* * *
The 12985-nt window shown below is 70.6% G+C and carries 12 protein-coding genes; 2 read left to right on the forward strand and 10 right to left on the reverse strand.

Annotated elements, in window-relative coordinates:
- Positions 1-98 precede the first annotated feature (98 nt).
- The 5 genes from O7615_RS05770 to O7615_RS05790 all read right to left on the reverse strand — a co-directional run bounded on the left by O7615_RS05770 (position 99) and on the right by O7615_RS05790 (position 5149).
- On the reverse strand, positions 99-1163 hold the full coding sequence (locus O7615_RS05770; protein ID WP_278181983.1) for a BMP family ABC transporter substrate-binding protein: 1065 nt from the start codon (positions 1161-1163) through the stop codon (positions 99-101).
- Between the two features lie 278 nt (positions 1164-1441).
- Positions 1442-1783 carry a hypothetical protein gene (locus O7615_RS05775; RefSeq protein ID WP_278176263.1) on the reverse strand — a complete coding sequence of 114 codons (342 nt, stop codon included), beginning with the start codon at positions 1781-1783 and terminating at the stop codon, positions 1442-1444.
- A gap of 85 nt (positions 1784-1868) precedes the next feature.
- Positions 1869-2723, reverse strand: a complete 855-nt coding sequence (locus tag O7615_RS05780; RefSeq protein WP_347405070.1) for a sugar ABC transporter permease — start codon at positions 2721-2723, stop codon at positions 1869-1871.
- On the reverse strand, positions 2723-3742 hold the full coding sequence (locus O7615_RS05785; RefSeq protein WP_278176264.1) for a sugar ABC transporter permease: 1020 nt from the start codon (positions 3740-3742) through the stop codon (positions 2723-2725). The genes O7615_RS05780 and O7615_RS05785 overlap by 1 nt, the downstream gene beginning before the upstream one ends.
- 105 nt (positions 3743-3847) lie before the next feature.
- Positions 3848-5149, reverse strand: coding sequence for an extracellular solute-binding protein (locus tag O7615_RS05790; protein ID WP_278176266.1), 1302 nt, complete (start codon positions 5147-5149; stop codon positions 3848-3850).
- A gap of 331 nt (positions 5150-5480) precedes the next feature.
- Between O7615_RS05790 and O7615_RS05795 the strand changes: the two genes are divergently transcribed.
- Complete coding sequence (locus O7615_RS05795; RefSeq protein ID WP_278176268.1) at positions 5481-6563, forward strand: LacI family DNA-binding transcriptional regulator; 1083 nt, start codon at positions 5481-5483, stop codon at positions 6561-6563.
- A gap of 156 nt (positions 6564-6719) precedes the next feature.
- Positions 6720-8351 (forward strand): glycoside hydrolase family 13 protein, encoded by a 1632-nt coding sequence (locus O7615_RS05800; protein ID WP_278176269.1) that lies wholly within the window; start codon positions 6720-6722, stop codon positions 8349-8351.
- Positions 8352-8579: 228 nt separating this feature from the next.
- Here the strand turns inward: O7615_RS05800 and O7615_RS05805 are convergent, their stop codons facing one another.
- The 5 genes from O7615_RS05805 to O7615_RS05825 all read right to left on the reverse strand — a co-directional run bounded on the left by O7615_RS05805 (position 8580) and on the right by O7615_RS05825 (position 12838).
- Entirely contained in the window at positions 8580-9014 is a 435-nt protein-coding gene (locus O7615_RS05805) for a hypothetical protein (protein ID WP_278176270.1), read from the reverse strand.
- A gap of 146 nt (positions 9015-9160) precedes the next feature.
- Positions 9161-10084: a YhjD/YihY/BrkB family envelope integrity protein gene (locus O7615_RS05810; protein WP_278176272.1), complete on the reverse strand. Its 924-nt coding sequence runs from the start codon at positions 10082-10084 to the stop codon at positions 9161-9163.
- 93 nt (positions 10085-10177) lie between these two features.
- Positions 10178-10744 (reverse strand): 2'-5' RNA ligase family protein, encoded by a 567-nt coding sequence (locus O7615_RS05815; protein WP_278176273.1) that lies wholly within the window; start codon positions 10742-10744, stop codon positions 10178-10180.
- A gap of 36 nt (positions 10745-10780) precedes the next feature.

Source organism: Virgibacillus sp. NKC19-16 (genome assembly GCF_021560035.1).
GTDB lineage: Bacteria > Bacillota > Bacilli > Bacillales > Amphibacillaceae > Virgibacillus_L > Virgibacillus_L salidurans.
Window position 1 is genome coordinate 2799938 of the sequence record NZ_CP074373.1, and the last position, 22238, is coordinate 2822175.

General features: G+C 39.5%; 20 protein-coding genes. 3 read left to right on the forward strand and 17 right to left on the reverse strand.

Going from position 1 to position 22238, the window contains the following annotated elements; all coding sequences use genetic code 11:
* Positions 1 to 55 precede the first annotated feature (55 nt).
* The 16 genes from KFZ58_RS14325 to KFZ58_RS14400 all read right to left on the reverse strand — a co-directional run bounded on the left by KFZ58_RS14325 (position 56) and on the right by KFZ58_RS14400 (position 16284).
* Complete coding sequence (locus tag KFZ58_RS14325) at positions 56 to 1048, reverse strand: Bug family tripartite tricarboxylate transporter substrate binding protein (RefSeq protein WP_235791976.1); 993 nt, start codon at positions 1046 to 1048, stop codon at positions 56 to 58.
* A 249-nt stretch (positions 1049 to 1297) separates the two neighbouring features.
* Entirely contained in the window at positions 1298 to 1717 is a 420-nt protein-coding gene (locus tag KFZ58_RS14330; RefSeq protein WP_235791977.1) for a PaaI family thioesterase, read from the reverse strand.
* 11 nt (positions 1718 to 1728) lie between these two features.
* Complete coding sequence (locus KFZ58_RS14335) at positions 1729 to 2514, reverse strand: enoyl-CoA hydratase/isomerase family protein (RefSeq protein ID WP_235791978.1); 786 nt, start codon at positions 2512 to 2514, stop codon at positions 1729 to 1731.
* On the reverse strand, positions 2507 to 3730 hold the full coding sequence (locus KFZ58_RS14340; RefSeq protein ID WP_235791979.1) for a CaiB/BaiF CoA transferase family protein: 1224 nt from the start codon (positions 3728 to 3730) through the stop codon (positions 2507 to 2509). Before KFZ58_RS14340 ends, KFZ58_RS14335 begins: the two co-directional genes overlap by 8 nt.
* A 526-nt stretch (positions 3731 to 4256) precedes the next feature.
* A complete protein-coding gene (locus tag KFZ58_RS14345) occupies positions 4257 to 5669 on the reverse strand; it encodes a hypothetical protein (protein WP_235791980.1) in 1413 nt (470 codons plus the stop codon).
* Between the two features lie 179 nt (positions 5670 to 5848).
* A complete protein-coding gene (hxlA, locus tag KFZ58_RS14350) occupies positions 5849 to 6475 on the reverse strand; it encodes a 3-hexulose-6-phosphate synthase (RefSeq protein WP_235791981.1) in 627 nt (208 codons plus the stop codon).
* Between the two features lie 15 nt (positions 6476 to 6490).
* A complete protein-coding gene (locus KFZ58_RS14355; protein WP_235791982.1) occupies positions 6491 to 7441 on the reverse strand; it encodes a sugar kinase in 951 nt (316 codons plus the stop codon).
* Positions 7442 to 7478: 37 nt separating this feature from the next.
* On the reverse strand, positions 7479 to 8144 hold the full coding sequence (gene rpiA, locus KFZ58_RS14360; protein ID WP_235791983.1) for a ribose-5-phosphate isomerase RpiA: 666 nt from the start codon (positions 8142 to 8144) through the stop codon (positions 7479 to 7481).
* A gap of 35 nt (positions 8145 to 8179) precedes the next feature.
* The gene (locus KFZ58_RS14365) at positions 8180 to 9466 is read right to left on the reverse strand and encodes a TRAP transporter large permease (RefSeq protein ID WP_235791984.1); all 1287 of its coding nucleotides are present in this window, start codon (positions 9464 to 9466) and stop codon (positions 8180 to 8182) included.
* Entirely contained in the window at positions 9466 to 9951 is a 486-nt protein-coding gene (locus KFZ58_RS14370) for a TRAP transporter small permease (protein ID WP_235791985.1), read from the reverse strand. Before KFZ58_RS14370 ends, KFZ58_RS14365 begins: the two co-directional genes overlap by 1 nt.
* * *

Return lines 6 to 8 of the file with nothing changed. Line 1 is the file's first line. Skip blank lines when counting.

- Between the two features lie 278 nt (positions 1164-1441).
- Positions 1442-1783 carry a hypothetical protein gene (locus O7615_RS05775; RefSeq protein ID WP_278176263.1) on the reverse strand — a complete coding sequence of 114 codons (342 nt, stop codon included), beginning with the start codon at positions 1781-1783 and terminating at the stop codon, positions 1442-1444.
- A gap of 85 nt (positions 1784-1868) precedes the next feature.